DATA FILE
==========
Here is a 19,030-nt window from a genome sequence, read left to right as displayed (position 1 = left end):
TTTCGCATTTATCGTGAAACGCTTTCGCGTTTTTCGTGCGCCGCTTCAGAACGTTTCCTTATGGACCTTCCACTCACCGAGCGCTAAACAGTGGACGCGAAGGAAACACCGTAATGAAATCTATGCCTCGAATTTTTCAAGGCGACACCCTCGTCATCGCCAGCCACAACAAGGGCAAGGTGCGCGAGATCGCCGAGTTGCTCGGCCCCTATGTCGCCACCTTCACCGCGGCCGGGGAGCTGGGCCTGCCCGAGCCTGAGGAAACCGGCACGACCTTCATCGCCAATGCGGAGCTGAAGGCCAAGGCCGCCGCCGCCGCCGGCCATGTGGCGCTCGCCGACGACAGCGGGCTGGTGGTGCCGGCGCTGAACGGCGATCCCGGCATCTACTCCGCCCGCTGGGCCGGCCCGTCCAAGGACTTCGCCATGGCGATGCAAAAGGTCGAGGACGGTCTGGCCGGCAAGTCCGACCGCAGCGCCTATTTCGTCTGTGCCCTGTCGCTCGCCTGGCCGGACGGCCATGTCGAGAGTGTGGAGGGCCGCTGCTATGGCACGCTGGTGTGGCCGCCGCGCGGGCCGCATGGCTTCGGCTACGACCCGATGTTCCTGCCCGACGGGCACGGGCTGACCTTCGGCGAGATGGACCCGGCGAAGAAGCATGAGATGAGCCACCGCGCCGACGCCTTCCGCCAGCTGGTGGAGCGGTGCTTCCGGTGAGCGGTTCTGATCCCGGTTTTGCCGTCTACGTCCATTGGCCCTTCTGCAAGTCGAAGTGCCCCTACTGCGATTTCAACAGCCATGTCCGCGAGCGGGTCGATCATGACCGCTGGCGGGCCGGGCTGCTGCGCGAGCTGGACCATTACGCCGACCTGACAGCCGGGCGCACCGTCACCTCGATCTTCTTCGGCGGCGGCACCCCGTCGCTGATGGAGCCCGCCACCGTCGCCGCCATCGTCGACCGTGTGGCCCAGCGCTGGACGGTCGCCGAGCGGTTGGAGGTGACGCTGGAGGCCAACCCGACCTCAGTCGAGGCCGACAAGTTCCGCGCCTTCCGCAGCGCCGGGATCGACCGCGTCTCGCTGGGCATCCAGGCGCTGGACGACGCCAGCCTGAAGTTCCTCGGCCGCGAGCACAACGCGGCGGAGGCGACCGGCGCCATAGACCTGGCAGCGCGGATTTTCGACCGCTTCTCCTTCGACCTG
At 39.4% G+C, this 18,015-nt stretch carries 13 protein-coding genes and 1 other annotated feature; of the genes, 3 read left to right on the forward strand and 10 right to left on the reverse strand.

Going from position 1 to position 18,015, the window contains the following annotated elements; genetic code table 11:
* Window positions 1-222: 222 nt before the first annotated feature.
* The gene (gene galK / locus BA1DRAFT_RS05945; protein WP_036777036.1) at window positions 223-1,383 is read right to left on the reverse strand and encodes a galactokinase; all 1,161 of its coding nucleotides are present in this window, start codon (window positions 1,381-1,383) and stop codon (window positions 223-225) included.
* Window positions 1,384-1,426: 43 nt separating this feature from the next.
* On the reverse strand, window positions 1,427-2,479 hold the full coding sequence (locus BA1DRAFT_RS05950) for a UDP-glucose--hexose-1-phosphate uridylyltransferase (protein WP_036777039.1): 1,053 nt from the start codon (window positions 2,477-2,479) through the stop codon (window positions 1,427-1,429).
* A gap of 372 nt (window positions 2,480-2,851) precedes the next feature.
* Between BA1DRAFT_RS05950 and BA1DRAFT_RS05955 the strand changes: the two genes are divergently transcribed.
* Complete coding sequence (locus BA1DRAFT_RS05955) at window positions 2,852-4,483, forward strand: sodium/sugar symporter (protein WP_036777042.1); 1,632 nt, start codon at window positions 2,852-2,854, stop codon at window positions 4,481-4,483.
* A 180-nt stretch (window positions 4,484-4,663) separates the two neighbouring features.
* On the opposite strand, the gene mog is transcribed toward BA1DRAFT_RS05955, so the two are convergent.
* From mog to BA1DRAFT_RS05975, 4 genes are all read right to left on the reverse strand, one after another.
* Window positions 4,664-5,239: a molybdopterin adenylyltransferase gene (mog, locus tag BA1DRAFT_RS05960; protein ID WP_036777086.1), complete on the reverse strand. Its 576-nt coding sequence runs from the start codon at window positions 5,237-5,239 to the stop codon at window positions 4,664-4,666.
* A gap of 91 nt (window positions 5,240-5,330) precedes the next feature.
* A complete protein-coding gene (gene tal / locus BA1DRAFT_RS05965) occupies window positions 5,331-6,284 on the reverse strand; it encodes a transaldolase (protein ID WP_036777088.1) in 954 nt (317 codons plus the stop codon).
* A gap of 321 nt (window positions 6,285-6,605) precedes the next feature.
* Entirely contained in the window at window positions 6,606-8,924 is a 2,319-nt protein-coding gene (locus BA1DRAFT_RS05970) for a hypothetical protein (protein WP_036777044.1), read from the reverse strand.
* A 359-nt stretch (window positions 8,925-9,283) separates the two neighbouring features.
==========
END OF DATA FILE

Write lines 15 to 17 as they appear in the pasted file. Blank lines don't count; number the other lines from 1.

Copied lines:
* Window positions 4,664-5,239: a molybdopterin adenylyltransferase gene (mog, locus tag BA1DRAFT_RS05960; protein ID WP_036777086.1), complete on the reverse strand. Its 576-nt coding sequence runs from the start codon at window positions 5,237-5,239 to the stop codon at window positions 4,664-4,666.
* A gap of 91 nt (window positions 5,240-5,330) precedes the next feature.
* A complete protein-coding gene (gene tal / locus BA1DRAFT_RS05965) occupies window positions 5,331-6,284 on the reverse strand; it encodes a transaldolase (protein ID WP_036777088.1) in 954 nt (317 codons plus the stop codon).